It is to be understood that changes and variations may be made in the invention without departing from the spirit and scope thereof as defined in the appended claims.

I claim 1. The method of producing warp knit fabrics comprising the steps of simultaneously knitting together two sets of warpthreads to interlock them in each course into a permanently stable fabric" structure inpredetermined longitudinal areas of the fabric a-nd separably joining adjacent areas duringthe knitting thereof by forming asthe soleinterconnection between said ad jucentlareasa. waleconsisting of. a series of loops extending laterally and alternately from the adjacent interlocked areas and formed by passing each loop through the eye of the preceding loop from the other adjacent area, thereby forming a splittable wale between the adjacent interlocked areas.

2. The method of producing warp knit fabrics comprising the steps of simultaneously knitting together two sets of warp threads to interlock them in; each course into a permanently stable fabri structure in predetermined longitudinal areas of the fabric and separably joining adjacent areas during the knitting thereof by forming as the sole interconnection between said adjacent areas a wale consisting of a series of loops extending laterally and alternately from the adjacent interlocked areas and formed by passing each loop through the eye of the preceding loop from the other adjacent area, thereby forming a splittable wale between the adjacent interlocked areas, processing the unitary fabric and subsequently dividing it into narrower strips along at least one splittable wale.

3. A warp knit fabric comprising a plurality of longitudinal areas having at least two warps knitted into permanently interlocked relationship in each course of the area and a splittable wale separably connecting the adjacent interlocked areas said splittable wale being the sole connection between the adjacent interlocked areas. I

4. A warp knit fabric comprising a plurality of longitudinal areas having at least two warps knitted into permanently interlocked relation- I ship in each course or the area and a splittable wale formed only of the threads of one warp separably connecting the adjacent interlocked areas, said splittable wale being the sole connection between the adjacent interlocked areas.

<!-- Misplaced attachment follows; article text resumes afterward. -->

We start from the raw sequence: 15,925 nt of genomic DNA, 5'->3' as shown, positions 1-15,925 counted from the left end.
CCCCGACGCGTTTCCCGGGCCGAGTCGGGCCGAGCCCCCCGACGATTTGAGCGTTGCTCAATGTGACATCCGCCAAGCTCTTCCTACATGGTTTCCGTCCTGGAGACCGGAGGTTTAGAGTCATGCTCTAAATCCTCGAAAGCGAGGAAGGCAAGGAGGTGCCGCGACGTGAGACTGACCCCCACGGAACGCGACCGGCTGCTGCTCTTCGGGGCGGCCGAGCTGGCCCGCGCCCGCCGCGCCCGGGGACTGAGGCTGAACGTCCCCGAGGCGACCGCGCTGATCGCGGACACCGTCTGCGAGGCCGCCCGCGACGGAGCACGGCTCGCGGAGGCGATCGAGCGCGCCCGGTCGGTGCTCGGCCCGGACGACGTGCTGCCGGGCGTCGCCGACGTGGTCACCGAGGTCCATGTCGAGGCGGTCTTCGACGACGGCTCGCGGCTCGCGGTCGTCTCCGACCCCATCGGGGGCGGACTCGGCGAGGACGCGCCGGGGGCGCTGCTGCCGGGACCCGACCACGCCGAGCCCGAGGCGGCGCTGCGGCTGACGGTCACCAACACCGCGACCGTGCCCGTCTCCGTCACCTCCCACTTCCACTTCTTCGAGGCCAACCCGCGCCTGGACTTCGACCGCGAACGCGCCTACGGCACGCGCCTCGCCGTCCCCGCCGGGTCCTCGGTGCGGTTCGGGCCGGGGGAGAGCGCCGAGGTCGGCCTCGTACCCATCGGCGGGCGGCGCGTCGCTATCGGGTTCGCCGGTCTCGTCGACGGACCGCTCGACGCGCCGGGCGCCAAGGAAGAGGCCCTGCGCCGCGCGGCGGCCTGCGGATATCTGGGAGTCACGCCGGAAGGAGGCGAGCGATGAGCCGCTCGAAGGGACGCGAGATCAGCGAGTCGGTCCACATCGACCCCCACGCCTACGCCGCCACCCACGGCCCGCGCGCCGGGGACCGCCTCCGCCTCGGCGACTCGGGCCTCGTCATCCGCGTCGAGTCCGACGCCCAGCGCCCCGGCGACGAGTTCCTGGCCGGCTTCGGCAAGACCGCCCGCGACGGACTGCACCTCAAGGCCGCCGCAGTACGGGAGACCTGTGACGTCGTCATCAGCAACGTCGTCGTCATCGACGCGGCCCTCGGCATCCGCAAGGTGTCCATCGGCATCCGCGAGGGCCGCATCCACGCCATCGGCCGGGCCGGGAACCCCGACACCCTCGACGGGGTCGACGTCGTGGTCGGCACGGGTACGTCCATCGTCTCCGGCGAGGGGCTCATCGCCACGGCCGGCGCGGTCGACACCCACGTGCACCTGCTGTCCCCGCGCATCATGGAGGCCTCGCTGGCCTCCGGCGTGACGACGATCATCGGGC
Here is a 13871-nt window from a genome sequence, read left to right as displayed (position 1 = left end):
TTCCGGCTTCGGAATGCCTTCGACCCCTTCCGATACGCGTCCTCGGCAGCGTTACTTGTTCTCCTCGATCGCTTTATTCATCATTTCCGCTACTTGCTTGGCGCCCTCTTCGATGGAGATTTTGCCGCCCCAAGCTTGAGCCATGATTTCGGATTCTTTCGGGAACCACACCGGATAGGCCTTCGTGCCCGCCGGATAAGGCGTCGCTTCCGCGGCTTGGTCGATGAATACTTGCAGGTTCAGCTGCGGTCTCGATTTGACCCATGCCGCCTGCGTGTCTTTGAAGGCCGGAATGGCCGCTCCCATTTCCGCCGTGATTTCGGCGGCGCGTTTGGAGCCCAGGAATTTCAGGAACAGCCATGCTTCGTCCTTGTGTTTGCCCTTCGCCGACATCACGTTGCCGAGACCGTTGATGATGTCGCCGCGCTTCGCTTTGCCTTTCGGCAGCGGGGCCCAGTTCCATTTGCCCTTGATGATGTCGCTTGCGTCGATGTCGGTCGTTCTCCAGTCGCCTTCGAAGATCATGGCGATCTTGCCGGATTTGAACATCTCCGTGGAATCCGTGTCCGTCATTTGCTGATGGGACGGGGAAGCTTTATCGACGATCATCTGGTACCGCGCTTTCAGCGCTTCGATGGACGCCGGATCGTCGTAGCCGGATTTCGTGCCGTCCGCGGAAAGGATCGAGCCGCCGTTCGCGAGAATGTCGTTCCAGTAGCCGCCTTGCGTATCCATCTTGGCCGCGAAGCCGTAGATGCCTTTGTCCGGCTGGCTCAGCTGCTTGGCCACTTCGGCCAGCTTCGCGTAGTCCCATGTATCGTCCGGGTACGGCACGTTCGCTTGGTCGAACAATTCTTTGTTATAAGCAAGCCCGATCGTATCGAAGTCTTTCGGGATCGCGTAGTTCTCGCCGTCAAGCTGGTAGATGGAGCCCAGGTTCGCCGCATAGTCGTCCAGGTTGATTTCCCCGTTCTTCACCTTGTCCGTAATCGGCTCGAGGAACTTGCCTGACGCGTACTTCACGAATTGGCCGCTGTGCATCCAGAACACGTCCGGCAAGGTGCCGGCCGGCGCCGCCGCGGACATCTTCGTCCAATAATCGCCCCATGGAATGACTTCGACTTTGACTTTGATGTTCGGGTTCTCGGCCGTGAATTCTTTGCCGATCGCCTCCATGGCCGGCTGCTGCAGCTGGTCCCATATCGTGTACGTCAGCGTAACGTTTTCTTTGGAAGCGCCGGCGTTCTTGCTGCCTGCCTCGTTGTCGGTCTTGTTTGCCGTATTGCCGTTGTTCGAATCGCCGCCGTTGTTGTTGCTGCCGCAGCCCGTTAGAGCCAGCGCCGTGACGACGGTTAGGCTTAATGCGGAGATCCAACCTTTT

5. A warp knit fabric comprising a plurality of longitudinal areas having at least two warps knitted into permanently interlocked relationship in each course of the area and a splittable wale separably connecting the adjacent interlocked areas, each splittable wale consisting of a series of loops extending laterally and alternately from the adjacent interlocked areas, each loop extending through the eye of the preceding loop extending from the other adjacent area.

THOMAS H. JOHNSON.

REFERENCES CITED The following references are of record in the file of this patent:

UNITED STATES PATENTS Number Name Date 1,234,927 Myers July 31, 1917 1,637,201 Oberstebrink July 26, 1927 2,010,936 Van Arsdale Aug. 13, 1935 2,338,945 Just Jan. 11, 1944 1,438,916 Ingham Dec. 12, 1922 FOREIGN PATENTS Number Country Date 172,334 Switzerland Dec. 17, 1934 OTHER REFERENCES Lehrbuch fur Anfanger auf der Raschel- 0 maschine, Kunze and Knobloch: Apolda, Germany, 1925-.

US2433279A 1945-01-24 1945-01-24 Warp knitted fabric structure Expired - Lifetime US2433279A (en)

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DE1950A0001211 DE836070C (en) 1945-01-24 1950-04-09 A process for the production of warp-knitted fabric

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Cited By (28)

* Cited by examiner, † Cited by third party
Publication number Priority date Publication date Assignee Title
US2535376A (en) * 1948-11-30 1950-12-26 American Viscose Corp Twisted yarn-like structure and method for producing it
US2596246A (en) * 1949-08-16 1952-05-13 American Viscose Corp Apparatus for producing textile fabrics
US2686348A (en) * 1948-11-05 1954-08-17 Henry F Goldsmith Nylon-coated sheer open-mesh hair net and process for forming same
US3040551A (en) * 1956-02-10 1962-06-26 George A Urlaub Stretch fabric and method
US3124136A (en) * 1964-03-10 Method of repairing body tissue
US3208451A (en) * 1959-02-26 1965-09-28 Celanese Corp Sanitary napkin
US3214943A (en) * 1963-08-01 1965-11-02 Ronald H Marks Method and apparatus for producing a fabric
US3340134A (en) * 1967-09-05 Porter etal knit fabric
US3339549A (en) * 1959-11-02 1967-09-05 Johnson & Johnson Sanitary napkin with knitted wrapper
US3430465A (en) * 1959-02-26 1969-03-04 Celanese Corp Warp knit fabric
US3474644A (en) * 1964-12-11 1969-10-28 Karl Frank Method of warp knitting
US3590603A (en) * 1969-02-10 1971-07-06 Union Carbide Corp Sheer warp knit garment and method for making same
DE1560965B (en) * 1961-03-09 1971-10-21 Celanese Corp About to pull of sanitary towels or similar postings suitable textile product
US3685474A (en) * 1970-04-04 1972-08-22 Opti Holding Ag Method of making side-fastener stringers
US3686725A (en) * 1969-12-29 1972-08-29 Carolina Narrow Fabric Co Method of forming glass fabric suitable for casts, bandages, and the like